They also wore wigs. And you know what the most popular color of a wig was two thousand years ago? Guess. A blonde wig. Can you imagine that? In the Roman Empire two thousand years ago, blondes had more fun. [Laughter] Yeah, I know, you're thinking, "Well, those are just worldly Romans." No. They found these wigs in Christian catacombs. So beauty and fashion was always a part of every culture. And even in the Bible, the bride in the Song of Solomon is complimented for the ornaments on her cheeks and the chains of gold around her neck and the beautiful sandals that she wore.

    Or in the New Testament Jesus gave a parable about the Prodigal Son and when the prodigal son returns the father put a beautiful---his best robe on his son and a ring on his finger. So fashion is important, and I'm saying that because I think it's possible for an unkempt wife to actually discourage her husband. But I have seen and heard preachers go crazy with this verse. "Makeup is of the devil!" Well, really? I've heard of a Southern saying, I don't know where I heard it from: "If the barn needs painting, paint it." [Laughter]

    I like that one. Listen, I've looked in the mirror lately, no paint's gonna help. [Laughter] I am kind of beyond the painting stage. But here's the deal: paint the house. Okay, if the barn needs painting, paint it. Paint the house, but then go inside the house and furnish it with holiness, deck it out with character. That's the point that Peter is making. Proverbs 31 says, "Charm is deceitful, beauty is passing, but a woman who fears the Lord, she will be praised." And you've discovered, right? That beauty and charm are deceitful.

    I mean, you go into a store and you see those magazines up by the counter: "Lose thirty pounds by Valentine's Day." "Have younger looking skin in fourteen days." There's always that promise, that allure of beauty and betterness and miracles. And Peter is saying, "Hey, it's fine to look good, but get a spiritual makeover," or in his words, "incorruptible beauty." Notice what it says: "incorruptible beauty." Think about incorruptible, because beauty is corruptible; am I right? The fashion industry, the beauty industry depends on one thing---ready?---youth, youth.

    So that last year's models are today's unemployed. That's why they have to keep reaching younger every single year. Incorruptible beauty is different. Incorruptible beauty doesn't rely on mascara or lip gloss or skinny jeans. Incorruptible beauty makes a woman look and be more beautiful as the years go on. See, you can be stunning on the outside, and ugly on the inside. This is an incorruptible beauty. I want you to notice a phrase. Did you pick it up in verse 4? "Hidden person of the heart," look at that. "Rather let it be the hidden person of the heart."

    Do you know that you have one of those? You have a hidden person of the heart. The hidden person of the heart is the real you. You see, your reputation is what people perceive you to be. Your character, the real you, the hidden person of the heart, that's who you are what nobody's looking. We all got one, "the hidden person of the heart." What Peter is suggesting, what the Bible is mandating is that we as Christian believers, male or female, get really concerned about the hidden person of the heart.

    What if we spent as much time on the hidden person of the heart as the outward person in the mirror? So this is how it works. You did this today, so did I. You get up in the morning, you shower, you shave; at least I did. You try on clothes. You do your hair. You put on an outfit. Maybe if you have a little more---you're a little picky, you might try two or three outfits on till, "That one works." "Do you like that color?" "Okay, I like that." And you check yourself out. And you go, "Okay, I look good." And then you're getting ready to leave and you have one last look.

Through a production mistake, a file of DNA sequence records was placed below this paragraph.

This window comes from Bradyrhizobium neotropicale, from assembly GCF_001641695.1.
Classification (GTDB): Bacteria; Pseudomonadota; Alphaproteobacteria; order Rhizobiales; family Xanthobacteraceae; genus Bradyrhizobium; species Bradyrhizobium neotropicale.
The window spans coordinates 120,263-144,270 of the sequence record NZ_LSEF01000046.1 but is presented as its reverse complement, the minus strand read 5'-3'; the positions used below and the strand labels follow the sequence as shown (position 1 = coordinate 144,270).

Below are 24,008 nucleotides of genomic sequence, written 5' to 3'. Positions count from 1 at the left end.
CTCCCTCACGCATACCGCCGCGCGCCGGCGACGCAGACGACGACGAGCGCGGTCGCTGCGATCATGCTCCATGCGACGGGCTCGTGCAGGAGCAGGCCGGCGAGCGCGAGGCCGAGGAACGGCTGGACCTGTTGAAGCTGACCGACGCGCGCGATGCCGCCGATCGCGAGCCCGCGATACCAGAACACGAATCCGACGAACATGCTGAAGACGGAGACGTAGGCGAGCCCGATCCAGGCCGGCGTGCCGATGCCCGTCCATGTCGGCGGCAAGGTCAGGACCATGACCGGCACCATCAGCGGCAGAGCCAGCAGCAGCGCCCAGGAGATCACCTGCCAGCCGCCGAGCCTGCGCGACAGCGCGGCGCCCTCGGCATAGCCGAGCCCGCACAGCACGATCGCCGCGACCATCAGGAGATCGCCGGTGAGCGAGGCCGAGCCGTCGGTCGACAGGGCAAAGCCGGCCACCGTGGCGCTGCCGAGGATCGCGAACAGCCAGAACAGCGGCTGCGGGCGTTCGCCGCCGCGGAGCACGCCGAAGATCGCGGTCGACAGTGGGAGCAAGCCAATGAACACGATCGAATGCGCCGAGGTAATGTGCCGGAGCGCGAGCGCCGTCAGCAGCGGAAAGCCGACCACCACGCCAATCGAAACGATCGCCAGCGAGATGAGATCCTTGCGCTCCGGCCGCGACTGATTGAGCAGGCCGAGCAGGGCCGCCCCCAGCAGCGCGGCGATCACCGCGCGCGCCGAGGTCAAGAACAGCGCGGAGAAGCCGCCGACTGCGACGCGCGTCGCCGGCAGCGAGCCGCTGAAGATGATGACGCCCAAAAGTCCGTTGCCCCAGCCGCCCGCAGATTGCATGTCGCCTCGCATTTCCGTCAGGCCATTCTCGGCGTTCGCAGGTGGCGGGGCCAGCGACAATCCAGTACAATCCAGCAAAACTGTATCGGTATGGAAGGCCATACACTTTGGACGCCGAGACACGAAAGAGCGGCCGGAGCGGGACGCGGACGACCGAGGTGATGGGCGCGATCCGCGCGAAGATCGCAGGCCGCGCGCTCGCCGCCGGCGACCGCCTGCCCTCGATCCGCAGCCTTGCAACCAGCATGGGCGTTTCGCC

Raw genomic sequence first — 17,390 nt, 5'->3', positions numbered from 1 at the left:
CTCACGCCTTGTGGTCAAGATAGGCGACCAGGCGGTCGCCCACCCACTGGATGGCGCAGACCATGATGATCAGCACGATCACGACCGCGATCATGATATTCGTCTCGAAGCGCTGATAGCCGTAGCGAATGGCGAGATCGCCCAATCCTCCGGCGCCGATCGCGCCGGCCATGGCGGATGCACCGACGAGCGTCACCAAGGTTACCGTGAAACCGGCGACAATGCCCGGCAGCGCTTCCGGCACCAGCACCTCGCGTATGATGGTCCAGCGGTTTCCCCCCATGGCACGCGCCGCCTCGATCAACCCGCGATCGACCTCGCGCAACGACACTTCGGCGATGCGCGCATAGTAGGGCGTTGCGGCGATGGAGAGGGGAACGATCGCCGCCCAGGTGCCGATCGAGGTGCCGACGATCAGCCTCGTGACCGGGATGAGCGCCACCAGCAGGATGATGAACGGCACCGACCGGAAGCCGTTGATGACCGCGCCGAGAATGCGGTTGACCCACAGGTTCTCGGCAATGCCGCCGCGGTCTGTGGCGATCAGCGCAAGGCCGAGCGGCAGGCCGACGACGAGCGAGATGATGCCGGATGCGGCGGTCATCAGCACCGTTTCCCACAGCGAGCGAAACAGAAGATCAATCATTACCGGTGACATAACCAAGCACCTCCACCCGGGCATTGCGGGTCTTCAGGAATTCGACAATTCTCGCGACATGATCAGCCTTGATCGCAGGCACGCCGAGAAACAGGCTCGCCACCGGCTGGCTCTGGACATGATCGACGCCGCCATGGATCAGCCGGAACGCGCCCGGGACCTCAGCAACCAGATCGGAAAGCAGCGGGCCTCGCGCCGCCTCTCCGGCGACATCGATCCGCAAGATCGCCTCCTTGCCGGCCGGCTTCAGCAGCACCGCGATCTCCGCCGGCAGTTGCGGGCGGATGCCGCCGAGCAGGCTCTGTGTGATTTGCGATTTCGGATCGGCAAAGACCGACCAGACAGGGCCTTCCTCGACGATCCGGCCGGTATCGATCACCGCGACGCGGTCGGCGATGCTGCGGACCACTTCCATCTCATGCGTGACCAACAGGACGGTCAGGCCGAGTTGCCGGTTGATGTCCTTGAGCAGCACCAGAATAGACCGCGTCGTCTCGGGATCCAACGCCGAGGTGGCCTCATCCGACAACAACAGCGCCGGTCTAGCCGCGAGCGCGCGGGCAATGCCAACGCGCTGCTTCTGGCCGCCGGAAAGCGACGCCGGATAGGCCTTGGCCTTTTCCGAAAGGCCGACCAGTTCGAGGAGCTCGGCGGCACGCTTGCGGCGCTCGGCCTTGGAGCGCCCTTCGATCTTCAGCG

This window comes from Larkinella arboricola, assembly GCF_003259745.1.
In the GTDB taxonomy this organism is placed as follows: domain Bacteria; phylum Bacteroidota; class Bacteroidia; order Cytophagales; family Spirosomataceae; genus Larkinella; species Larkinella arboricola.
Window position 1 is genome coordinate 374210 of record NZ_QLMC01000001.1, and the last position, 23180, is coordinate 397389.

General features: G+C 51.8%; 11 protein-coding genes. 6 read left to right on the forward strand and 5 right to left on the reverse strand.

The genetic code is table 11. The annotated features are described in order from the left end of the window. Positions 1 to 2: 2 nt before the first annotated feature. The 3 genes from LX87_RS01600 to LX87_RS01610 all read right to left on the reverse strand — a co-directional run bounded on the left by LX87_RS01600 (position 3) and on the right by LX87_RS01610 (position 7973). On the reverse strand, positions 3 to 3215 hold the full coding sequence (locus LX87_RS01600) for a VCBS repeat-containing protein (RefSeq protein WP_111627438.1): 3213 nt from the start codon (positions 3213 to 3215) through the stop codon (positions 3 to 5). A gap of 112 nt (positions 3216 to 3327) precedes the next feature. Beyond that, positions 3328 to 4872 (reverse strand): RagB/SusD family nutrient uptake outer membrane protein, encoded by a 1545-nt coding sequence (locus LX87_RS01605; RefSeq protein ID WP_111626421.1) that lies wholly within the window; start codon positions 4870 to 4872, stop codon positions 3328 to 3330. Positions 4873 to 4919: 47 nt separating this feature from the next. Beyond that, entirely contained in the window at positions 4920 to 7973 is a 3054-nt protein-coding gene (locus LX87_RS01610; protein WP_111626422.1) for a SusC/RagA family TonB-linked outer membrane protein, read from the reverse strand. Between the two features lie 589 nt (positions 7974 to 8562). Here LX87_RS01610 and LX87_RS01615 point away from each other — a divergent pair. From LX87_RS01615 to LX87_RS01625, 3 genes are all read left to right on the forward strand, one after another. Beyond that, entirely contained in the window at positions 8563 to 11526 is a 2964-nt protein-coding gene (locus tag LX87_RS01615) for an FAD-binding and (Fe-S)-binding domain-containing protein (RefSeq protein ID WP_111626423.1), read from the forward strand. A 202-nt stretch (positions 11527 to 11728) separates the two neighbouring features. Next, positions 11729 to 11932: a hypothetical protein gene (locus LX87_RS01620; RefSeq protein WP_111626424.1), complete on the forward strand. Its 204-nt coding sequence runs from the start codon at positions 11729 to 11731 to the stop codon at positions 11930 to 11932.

You know, you go sideways [laughter], middle of the mirror, back, "Yeah, yeah, yeah, yeah." One final look, okay, I'm out the door. Okay now tally up all that time in showering and shaving and dressing. Do you spend that much time and energy on the hidden person of the heart? Okay, paint the house, but furnish it with character---the hidden person of the heart. What would those furnishings look like? Well, there's two of them that are mentioned in the verse. Notice the first word: "gentle." "The incorruptible beauty of a gentle and quiet spirit, which is very precious in the sight of God."

    The word "gentle" is meek. You know what meek means? It doesn't mean cowering. It doesn't mean, "Hi, I'm meek." [Laughter] Well, you might just be weird. [Laughter] The word "meek" means power under control, power under control. A horse that was bridled was called meek. He's got power, but it's under control. A gentle spirit is somebody whose spirit is under God's control. It's a wife who's under God's control: your mouth under God's control, your responses under God's control, your emotions under God's control. That's gentle.

    Next word is "quiet," simply means tranquil or undisturbed. Picture a glassy lake, the surface of a glassy lake early in the morning. The wife can set the tone inside the house for the whole family just by that undisturbed, tranquil trust in God. Oh, there's bad stuff going on in the outside world, and there's maybe even problems in the home, but there's a tranquility of heart. Her life is furnished with that---incorruptible beauty. Her actions speak louder than her words. Her attitude is her prettiest feature. Here's the third, and we close: Her admiration is more biblical than conventional.